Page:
An interrupt penalty or neg is a penalty (almost universally 5 points) assessed to a player who has interrupted a tossup with an incorrect answer. Negs are used in all extant forms of collegiate quizbowl, including NAQT and ACF and in many forms of high school quizbowl. The verb "to neg" (word forms: negged, negging, etc.) can either mean incurring an interrupt penalty or any incorrect tossup answer regardless of whether it incurs a penalty.
In nearly all team-based formats that issue interrupt penalties, a penalty can only be incurred if the answer is (a) incorrect, (b) the first incorrect answer given, and (c) given before the end of the question has been read. As a result, there can only be one penalty per question. Wrong answers after the end, and second wrong answers, do not incur penalties. (At the IPNCT, during group rounds, penalties are given for all incorrect answers before the end of the question.)
If a team has negged, it is usually strategic for players on the other team to wait until the end of the tossup to attempt buzzing so that they get more information. The major exceptions are when time is running low and the latter team is slightly behind, or when powers are available and the game is so close that the (usually) 5-point difference between getting power and not getting power could affect the outcome of the game. Answering a tossup after a neg but before the tossup is over is called vulching (short for vulturing), and doing so for power is called power vulching.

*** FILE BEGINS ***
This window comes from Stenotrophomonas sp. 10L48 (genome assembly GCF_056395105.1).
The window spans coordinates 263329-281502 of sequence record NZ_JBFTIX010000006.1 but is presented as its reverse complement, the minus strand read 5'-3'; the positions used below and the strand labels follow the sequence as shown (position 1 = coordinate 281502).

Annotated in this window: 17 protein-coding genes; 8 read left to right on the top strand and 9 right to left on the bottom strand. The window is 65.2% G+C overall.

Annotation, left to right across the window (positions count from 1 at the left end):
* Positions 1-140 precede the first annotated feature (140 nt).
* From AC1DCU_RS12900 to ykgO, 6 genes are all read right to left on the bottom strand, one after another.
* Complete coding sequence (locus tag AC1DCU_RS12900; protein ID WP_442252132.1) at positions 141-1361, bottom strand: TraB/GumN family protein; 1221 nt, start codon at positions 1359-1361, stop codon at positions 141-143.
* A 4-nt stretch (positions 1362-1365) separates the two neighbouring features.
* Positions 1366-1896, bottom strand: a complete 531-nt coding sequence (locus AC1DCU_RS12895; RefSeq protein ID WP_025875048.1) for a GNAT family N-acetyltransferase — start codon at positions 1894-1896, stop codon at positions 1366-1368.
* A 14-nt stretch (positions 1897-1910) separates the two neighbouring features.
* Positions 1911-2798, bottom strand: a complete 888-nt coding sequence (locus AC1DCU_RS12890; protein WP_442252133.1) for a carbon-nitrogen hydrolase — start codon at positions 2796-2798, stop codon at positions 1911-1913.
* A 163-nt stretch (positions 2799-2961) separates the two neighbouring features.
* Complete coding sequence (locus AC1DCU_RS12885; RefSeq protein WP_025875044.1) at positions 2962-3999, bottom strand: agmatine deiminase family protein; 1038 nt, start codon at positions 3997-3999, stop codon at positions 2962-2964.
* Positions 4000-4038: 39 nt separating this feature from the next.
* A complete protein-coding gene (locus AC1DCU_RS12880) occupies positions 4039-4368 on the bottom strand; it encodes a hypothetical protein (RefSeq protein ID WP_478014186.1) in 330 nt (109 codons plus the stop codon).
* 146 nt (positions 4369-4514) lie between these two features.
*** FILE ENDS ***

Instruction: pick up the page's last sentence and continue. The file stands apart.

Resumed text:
Science Bowl and Ocean Bowl assess a 4-point penalty (the same value as a tossup) for any incorrect answer. Science Bowl notably adds the penalty to the other team's score, rather than subtracting it. Additionally, after the first wrong answer, the moderator must re-read the question in its entirety for the other team.
In some TV-style formats like It's Academic, answering incorrectly prevents other teams from attempting to answer that question. The penalty is often the full value of the question. This is not usually called a neg (at least not without qualification).
(source: College Bowl Valhalla Facebook page, authored by Tom Michael?)
The history of negs traces back to the College Quiz Bowl radio show.
Originally, players were allowed to interrupt toss-up questions. The frequency of interrupted questions surprised the producers and host Allen Ludden. After the first few shows, the rules were changed to require teams to wait for the toss-up to be read before signaling—with correct answers given before the question was finished not counted. By January 16, 1954, interruptions were reintroduced and the neg was in effect.
The first neg was awarded to Brown, on the January 9, 1954 episode of College Quiz Bowl. Video of the Jan. 2, 1954 match between Brown and Michigan, before the initial rule change.